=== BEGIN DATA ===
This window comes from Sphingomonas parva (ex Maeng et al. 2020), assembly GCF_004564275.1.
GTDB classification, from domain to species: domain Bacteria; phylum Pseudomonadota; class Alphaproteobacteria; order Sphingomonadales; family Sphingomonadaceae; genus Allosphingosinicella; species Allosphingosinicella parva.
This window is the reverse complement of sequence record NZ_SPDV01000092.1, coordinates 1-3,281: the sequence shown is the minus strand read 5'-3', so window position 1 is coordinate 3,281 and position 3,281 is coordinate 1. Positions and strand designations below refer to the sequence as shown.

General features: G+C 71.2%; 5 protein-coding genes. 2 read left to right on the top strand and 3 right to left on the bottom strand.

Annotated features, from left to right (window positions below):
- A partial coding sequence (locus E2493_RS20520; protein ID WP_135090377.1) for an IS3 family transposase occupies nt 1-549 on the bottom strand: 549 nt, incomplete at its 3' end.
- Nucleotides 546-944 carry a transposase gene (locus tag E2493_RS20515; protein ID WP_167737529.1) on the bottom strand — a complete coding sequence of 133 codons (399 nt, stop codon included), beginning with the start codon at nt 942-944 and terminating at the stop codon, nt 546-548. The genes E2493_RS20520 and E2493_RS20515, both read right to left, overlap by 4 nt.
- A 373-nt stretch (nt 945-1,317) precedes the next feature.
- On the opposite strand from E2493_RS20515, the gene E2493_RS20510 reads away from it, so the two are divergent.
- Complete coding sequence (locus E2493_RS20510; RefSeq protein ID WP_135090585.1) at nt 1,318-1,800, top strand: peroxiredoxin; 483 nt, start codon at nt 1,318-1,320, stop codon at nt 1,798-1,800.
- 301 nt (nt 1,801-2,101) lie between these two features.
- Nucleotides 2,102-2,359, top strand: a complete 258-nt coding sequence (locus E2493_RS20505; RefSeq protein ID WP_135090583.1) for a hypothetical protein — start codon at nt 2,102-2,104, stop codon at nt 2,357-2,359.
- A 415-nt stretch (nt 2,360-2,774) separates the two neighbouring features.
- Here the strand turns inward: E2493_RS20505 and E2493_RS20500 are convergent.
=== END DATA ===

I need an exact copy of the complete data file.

This window comes from Sphingomonas parva (ex Maeng et al. 2020), assembly GCF_004564275.1.
GTDB classification, from domain to species: domain Bacteria; phylum Pseudomonadota; class Alphaproteobacteria; order Sphingomonadales; family Sphingomonadaceae; genus Allosphingosinicella; species Allosphingosinicella parva.
This window is the reverse complement of sequence record NZ_SPDV01000092.1, coordinates 1-3,281: the sequence shown is the minus strand read 5'-3', so window position 1 is coordinate 3,281 and position 3,281 is coordinate 1. Positions and strand designations below refer to the sequence as shown.

General features: G+C 71.2%; 5 protein-coding genes. 2 read left to right on the top strand and 3 right to left on the bottom strand.

Annotated features, from left to right (window positions below):
- A partial coding sequence (locus E2493_RS20520; protein ID WP_135090377.1) for an IS3 family transposase occupies nt 1-549 on the bottom strand: 549 nt, incomplete at its 3' end.
- Nucleotides 546-944 carry a transposase gene (locus tag E2493_RS20515; protein ID WP_167737529.1) on the bottom strand — a complete coding sequence of 133 codons (399 nt, stop codon included), beginning with the start codon at nt 942-944 and terminating at the stop codon, nt 546-548. The genes E2493_RS20520 and E2493_RS20515, both read right to left, overlap by 4 nt.
- A 373-nt stretch (nt 945-1,317) precedes the next feature.
- On the opposite strand from E2493_RS20515, the gene E2493_RS20510 reads away from it, so the two are divergent.
- Complete coding sequence (locus E2493_RS20510; RefSeq protein ID WP_135090585.1) at nt 1,318-1,800, top strand: peroxiredoxin; 483 nt, start codon at nt 1,318-1,320, stop codon at nt 1,798-1,800.
- 301 nt (nt 1,801-2,101) lie between these two features.
- Nucleotides 2,102-2,359, top strand: a complete 258-nt coding sequence (locus E2493_RS20505; RefSeq protein ID WP_135090583.1) for a hypothetical protein — start codon at nt 2,102-2,104, stop codon at nt 2,357-2,359.
- A 415-nt stretch (nt 2,360-2,774) separates the two neighbouring features.
- Here the strand turns inward: E2493_RS20505 and E2493_RS20500 are convergent.